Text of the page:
Amazing Buildings You Want To See For Yourself in New York City

No other city in the world has as many tall buildings as New York City. This includes towering skyscrapers, museums of all kinds, apartment buildings galore and city institutions. The diversity is incredible, and although many other cities strive to compete with the skyline of New York City, it still reigns supreme.

While there are so many remarkable sights to take in, there’s a number of stunning structures you do not want to miss. Luckily, we have put together some of our favorite picks of must-see buildings to gaze upon when visiting New York City.

It’s important to remember how historic some of these buildings are, dating back decades or even a century. In some cases, it’s unclear what codes were followed to build these magnificent structures or how many men it took. Sure, there probably were accidents and a construction accident lawyer NYC may have been needed, but many have stood the test of time and should be appreciated for this.

The U.N. Headquarters Building

The United Nations headquarters, which is located on the East River between 42nd and 48th Streets, reflected the expectations for postwar peace when it made its debut in 1952, and is the city’s earliest example of international architectural style. A 39-story tower houses the United Nations Secretariat’s offices is the most recognizable aspect of the complex, which consists of three separate structures.

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Oscar Niemeyer, a famous Brazilian architect, built a vertical slab that sits parallel to the river. The Secretariat Building, located on one side of the site, seems to protrude over the lower-level buildings, making it one of the city’s most recognizable sights.

The Century

This apartment complex, taking its name from the theater that originally stood on Central Park West, has a clean art moderne facade that stands out from its Beaux-Arts style surroundings. The Century was built in 1931, and the following year The Majestic was erected in the same machine-age design From within Central Park, both may be seen towering above the trees.

The McGraw Hill Building

Raymond Hood, the acclaimed architect that designed the famous Rockefeller Center, designed The McGraw Hill Building, which is notable for its unique external covering of green terra-cotta ceramic tile. The McGraw Hill Building, which first opened its doors in 1931, is one of New York City’s numerous Art Deco marvels. It looks like something out of a movie set in the future.

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The Dakota

The Dakota, located on the intersection of 72nd Street and Central Park West, is one of Manhattan’s most elite co-op residences. There was absolutely nothing else surrounding it at the time of its construction in 1884, but its debut ushered in a new age of luxury living on the Upper West Side. The Dakota is situated around a main courtyard and is immediately recognized thanks to its characteristic gabled roofing and abundance of dormers. The structure was the location for the classic horror film “Rosemary’s Baby”, as well as the real-life tragedy of the slaying of iconic Beatles band member John Lennon in 1980.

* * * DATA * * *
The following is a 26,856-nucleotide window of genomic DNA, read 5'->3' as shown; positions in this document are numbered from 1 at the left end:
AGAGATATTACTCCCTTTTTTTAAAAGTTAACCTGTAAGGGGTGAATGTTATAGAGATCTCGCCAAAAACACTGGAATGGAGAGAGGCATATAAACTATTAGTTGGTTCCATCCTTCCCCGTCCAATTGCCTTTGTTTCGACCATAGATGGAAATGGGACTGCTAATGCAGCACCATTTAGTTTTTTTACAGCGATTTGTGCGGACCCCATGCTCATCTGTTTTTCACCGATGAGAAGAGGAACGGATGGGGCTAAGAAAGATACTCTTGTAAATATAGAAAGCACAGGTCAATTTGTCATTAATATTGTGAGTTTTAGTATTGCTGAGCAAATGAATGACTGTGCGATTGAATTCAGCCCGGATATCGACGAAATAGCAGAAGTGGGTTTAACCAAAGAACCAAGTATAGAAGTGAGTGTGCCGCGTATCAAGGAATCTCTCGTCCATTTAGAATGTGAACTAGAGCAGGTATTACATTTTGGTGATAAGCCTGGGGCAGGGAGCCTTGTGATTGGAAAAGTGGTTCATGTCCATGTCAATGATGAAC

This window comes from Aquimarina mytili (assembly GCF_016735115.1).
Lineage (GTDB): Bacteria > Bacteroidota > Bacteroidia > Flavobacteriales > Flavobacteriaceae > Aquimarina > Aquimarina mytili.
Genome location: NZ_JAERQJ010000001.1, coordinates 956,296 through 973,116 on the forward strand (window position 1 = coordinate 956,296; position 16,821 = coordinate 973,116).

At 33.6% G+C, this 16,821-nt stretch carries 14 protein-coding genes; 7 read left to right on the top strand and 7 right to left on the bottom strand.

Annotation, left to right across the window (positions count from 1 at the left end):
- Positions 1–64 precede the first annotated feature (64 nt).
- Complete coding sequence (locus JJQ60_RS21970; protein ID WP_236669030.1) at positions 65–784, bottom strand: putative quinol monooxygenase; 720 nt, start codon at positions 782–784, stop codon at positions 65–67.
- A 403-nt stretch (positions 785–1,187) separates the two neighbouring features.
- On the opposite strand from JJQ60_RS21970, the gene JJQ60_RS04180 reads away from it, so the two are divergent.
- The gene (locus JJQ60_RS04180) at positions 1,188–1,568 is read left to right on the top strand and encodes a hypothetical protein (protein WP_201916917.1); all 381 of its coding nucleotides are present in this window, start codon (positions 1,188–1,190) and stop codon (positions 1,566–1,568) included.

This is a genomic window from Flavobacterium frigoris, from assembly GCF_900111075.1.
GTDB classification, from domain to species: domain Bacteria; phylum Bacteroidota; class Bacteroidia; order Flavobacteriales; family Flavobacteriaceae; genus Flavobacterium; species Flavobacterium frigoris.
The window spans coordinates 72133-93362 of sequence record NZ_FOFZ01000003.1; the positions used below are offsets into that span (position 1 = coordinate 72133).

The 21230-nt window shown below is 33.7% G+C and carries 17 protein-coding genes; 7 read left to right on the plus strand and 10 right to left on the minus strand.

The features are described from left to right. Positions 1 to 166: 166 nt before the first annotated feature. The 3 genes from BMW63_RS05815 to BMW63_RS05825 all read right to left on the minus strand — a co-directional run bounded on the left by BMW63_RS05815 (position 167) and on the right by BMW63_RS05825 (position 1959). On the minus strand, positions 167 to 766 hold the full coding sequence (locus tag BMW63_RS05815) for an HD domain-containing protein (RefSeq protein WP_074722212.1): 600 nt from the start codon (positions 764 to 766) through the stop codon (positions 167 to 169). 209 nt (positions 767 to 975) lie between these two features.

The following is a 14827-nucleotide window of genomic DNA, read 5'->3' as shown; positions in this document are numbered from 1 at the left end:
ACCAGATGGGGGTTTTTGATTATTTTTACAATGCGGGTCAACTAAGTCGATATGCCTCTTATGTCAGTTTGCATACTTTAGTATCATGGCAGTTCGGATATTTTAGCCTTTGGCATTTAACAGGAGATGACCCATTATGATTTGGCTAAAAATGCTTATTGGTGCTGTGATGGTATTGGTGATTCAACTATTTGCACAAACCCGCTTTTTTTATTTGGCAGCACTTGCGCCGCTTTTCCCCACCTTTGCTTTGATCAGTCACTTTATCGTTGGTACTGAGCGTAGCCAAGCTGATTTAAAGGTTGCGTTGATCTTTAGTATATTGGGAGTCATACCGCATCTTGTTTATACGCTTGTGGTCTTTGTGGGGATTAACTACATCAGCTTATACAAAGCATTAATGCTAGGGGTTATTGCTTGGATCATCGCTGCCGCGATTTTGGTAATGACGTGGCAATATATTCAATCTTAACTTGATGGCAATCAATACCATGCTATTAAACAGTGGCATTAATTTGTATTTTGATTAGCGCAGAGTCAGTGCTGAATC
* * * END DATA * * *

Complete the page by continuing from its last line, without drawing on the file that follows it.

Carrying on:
General Electric Building

This Art Deco jewel, completed immediately after the debuts of the Chrysler Building and Empire State Building after 1930, has long been overshadowed by its midtown relatives, but still has the same Jazz Age exuberance that gave birth to those giants. The building was originally established as the headquarters for the RCA Victor Corp, which made record players when they were the newest technology. Situated on the junction of 51st Street and Lexington Avenue, the octagon-shaped tower is 640 feet, topped with a crown of lightning bolts, which are inspired by radio waves and electrical power.

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New York City Hall

New York City Hall, which was built in the early 1800s, is the city’s most significant civic building. It houses the mayor’s office, but is also an architectural marvel. Due to the surrounding buildings, it’s hard to appreciate City Hall’s beauty, but if you stop to really take a look, you’ll be able to admire its Georgian and French Renaissance style. It’s also historic in that two former Presidents were laid to rest there, as well as being the setting for the corrupt New York Municipal Police and a new Metropolitan Police department ordered by the state fought right outside the building in 1857, when new force tried to arrest Mayor Wood for disobeying the rulins.

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